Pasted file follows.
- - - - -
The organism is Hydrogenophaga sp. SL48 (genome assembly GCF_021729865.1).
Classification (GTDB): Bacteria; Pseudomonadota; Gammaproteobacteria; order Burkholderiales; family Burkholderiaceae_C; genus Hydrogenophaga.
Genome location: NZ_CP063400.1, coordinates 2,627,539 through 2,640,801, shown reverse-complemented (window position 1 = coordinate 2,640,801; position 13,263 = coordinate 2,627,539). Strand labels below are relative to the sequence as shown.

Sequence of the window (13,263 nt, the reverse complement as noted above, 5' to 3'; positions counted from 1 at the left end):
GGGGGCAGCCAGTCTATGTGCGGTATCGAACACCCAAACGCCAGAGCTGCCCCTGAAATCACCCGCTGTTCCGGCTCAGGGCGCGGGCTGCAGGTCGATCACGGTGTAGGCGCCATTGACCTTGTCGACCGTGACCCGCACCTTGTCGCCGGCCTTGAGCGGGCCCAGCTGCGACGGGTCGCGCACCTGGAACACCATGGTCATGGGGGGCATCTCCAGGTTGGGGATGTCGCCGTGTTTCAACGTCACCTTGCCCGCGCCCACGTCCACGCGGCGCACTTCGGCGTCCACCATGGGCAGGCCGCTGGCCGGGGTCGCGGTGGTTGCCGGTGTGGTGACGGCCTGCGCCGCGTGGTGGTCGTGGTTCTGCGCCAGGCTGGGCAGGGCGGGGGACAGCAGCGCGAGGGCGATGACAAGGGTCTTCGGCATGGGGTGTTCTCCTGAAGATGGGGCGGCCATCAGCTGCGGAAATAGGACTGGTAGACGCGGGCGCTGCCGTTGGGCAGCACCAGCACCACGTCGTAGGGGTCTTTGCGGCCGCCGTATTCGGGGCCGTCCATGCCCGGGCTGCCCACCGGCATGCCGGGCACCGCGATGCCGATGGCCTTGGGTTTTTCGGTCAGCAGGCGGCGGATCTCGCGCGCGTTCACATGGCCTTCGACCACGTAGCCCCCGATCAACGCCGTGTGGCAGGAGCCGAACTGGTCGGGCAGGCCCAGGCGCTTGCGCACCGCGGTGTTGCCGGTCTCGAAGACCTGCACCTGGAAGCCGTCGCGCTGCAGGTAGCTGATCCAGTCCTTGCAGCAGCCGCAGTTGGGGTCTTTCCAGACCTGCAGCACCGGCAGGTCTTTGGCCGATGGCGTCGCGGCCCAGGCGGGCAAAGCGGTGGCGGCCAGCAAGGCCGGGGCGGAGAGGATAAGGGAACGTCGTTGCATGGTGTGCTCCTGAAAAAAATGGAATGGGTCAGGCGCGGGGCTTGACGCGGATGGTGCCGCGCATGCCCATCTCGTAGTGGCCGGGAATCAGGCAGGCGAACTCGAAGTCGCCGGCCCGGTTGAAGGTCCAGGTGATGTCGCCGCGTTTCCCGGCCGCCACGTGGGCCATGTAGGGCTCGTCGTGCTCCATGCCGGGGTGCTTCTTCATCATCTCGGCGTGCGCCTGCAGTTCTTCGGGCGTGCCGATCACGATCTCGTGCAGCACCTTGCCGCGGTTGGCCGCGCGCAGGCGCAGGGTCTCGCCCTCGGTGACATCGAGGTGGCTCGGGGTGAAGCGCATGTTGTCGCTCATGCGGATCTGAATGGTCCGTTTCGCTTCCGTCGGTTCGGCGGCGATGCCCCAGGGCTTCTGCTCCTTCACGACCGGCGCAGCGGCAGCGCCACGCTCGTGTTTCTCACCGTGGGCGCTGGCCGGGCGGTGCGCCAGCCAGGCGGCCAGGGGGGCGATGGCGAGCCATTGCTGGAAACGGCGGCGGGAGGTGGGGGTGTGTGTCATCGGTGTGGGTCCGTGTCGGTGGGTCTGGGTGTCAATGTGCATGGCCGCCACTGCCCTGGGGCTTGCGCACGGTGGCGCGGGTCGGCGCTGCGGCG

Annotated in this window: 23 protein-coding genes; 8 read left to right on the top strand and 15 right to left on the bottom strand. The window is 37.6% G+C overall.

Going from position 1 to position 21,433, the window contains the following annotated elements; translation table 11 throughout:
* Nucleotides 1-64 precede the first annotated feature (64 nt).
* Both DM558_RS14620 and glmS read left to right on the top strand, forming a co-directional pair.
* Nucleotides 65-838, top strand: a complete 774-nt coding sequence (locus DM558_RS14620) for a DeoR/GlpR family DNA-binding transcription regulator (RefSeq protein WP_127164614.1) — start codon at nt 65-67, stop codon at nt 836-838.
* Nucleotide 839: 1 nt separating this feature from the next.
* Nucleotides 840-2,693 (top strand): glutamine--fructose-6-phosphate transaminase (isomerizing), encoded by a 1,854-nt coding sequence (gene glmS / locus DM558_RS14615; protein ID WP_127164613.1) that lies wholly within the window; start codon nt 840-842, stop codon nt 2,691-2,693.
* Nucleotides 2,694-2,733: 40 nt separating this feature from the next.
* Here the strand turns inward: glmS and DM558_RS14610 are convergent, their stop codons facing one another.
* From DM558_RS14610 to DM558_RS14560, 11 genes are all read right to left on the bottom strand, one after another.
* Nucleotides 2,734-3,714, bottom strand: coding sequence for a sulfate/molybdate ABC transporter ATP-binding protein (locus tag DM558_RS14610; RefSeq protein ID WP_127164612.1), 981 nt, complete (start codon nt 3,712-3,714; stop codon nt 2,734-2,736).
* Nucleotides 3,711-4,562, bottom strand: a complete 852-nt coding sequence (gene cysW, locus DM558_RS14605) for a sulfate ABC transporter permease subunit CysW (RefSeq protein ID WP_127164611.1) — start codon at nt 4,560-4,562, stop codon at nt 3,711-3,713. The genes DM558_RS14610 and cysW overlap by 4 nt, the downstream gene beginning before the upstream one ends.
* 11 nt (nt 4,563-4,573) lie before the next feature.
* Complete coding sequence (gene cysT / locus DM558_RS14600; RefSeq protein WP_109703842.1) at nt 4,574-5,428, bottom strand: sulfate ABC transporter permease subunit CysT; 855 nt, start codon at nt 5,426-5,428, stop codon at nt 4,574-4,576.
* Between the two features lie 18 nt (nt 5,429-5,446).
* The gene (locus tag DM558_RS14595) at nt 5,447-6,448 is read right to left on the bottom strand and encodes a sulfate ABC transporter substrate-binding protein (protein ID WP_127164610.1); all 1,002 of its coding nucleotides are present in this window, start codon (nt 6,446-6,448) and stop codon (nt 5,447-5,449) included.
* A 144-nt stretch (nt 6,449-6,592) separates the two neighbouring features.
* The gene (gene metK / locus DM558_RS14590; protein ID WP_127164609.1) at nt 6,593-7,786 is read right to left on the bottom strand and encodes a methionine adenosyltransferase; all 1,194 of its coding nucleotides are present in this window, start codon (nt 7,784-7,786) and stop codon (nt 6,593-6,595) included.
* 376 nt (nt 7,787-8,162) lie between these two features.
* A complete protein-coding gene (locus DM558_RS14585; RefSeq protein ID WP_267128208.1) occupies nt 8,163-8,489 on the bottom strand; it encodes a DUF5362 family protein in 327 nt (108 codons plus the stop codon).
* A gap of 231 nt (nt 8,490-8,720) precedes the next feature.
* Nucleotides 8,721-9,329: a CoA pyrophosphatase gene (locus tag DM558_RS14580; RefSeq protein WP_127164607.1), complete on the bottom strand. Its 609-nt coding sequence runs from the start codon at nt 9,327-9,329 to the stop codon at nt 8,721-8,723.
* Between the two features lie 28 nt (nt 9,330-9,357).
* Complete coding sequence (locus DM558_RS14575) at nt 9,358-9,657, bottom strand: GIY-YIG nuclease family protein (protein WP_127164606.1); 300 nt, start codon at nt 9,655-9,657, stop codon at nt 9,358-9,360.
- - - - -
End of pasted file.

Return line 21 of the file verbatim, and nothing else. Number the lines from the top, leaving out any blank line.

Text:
* The gene (locus tag DM558_RS14595) at nt 5,447-6,448 is read right to left on the bottom strand and encodes a sulfate ABC transporter substrate-binding protein (protein ID WP_127164610.1); all 1,002 of its coding nucleotides are present in this window, start codon (nt 6,446-6,448) and stop codon (nt 5,447-5,449) included.